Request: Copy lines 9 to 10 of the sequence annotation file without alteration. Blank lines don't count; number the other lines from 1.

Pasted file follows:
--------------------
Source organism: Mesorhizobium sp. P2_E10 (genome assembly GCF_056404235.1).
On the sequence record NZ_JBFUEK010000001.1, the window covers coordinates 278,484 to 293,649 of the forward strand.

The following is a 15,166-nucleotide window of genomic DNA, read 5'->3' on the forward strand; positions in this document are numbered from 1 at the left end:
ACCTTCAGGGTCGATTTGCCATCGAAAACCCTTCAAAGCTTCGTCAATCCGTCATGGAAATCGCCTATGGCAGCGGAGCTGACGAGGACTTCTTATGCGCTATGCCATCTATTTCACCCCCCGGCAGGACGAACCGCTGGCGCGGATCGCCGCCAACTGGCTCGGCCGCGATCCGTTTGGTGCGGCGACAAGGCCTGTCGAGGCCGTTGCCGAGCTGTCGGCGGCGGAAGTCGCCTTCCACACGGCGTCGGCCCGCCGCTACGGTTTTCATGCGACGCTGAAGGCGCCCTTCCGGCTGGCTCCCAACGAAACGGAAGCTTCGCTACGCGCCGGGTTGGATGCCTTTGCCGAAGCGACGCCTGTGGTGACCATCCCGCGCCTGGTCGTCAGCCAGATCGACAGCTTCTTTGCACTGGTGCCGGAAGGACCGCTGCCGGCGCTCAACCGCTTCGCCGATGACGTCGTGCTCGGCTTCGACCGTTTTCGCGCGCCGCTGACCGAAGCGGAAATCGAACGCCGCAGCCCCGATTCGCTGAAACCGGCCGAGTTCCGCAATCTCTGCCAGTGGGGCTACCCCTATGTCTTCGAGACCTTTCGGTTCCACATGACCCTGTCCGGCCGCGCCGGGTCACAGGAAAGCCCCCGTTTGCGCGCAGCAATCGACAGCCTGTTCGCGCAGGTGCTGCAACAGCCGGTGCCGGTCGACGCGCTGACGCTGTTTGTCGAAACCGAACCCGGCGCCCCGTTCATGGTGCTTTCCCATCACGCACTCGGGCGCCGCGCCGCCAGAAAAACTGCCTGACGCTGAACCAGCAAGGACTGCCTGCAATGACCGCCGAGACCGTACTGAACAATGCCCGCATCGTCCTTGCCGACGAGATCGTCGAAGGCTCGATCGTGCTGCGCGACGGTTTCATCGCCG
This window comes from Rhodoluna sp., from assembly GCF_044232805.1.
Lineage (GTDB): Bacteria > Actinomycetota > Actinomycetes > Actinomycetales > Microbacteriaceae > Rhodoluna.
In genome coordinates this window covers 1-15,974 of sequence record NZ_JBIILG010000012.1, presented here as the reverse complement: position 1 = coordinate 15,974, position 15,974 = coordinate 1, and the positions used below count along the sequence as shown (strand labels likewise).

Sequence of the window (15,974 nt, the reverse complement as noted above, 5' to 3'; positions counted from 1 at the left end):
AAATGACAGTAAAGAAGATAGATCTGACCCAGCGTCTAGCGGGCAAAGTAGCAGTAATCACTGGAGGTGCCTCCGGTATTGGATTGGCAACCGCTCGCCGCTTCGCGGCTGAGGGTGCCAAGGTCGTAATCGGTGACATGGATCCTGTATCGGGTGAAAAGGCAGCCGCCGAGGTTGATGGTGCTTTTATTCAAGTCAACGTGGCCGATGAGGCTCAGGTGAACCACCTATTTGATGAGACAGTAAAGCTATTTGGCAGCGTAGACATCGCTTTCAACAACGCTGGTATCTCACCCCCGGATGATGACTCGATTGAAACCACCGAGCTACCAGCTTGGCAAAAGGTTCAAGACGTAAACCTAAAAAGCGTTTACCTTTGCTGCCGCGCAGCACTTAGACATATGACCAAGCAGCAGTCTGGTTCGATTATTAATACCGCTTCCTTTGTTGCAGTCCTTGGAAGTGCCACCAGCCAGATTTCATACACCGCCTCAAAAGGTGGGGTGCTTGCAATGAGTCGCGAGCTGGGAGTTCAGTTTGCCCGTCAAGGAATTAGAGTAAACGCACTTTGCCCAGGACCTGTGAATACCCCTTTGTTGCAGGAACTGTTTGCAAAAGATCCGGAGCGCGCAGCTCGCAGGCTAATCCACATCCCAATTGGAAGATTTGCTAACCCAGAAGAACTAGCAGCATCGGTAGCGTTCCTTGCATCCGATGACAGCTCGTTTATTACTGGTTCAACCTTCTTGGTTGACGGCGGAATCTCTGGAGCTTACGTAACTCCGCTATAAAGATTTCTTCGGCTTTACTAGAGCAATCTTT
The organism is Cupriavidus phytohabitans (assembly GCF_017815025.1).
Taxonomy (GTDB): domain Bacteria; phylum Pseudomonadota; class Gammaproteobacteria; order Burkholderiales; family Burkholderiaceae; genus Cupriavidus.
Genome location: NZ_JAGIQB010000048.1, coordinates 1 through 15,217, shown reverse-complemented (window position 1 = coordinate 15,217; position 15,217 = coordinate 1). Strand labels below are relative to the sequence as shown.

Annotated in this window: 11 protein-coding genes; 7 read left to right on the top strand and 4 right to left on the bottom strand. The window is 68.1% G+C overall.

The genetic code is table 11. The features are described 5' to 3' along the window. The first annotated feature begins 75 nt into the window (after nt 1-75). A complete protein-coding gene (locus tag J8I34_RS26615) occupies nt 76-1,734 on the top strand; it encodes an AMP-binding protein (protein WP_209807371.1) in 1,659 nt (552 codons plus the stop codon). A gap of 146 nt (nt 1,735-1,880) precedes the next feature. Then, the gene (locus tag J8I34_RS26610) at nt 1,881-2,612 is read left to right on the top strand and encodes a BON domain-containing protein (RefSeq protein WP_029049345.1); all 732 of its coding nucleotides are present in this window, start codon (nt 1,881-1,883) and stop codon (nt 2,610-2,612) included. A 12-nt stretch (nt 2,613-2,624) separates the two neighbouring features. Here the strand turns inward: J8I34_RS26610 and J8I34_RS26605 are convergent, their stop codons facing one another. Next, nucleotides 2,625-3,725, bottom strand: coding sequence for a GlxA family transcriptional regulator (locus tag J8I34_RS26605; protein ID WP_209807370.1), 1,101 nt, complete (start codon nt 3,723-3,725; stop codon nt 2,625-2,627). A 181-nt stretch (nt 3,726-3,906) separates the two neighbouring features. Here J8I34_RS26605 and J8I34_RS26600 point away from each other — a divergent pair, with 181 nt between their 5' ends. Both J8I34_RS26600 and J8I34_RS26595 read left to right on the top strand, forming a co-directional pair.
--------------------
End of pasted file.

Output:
AAATGACAGTAAAGAAGATAGATCTGACCCAGCGTCTAGCGGGCAAAGTAGCAGTAATCACTGGAGGTGCCTCCGGTATTGGATTGGCAACCGCTCGCCGCTTCGCGGCTGAGGGTGCCAAGGTCGTAATCGGTGACATGGATCCTGTATCGGGTGAAAAGGCAGCCGCCGAGGTTGATGGTGCTTTTATTCAAGTCAACGTGGCCGATGAGGCTCAGGTGAACCACCTATTTGATGAGACAGTAAAGCTATTTGGCAGCGTAGACATCGCTTTCAACAACGCTGGTATCTCACCCCCGGATGATGACTCGATTGAAACCACCGAGCTACCAGCTTGGCAAAAGGTTCAAGACGTAAACCTAAAAAGCGTTTACCTTTGCTGCCGCGCAGCACTTAGACATATGACCAAGCAGCAGTCTGGTTCGATTATTAATACCGCTTCCTTTGTTGCAGTCCTTGGAAGTGCCACCAGCCAGATTTCATACACCGCCTCAAAAGGTGGGGTGCTTGCAATGAGTCGCGAGCTGGGAGTTCAGTTTGCCCGTCAAGGAATTAGAGTAAACGCACTTTGCCCAGGACCTGTGAATACCCCTTTGTTGCAGGAACTGTTTGCAAAAGATCCGGAGCGCGCAGCTCGCAGGCTAATCCACATCCCAATTGGAAGATTTGCTAACCCAGAAGAACTAGCAGCATCGGTAGCGTTCCTTGCATCCGATGACAGCTCGTTTATTACTGGTTCAACCTTCTTGGTTGACGGCGGAATCTCTGGAGCTTACGTAACTCCGCTATAAAGATTTCTTCGGCTTTACTAGAGCAATCTTT
The organism is Cupriavidus phytohabitans (assembly GCF_017815025.1).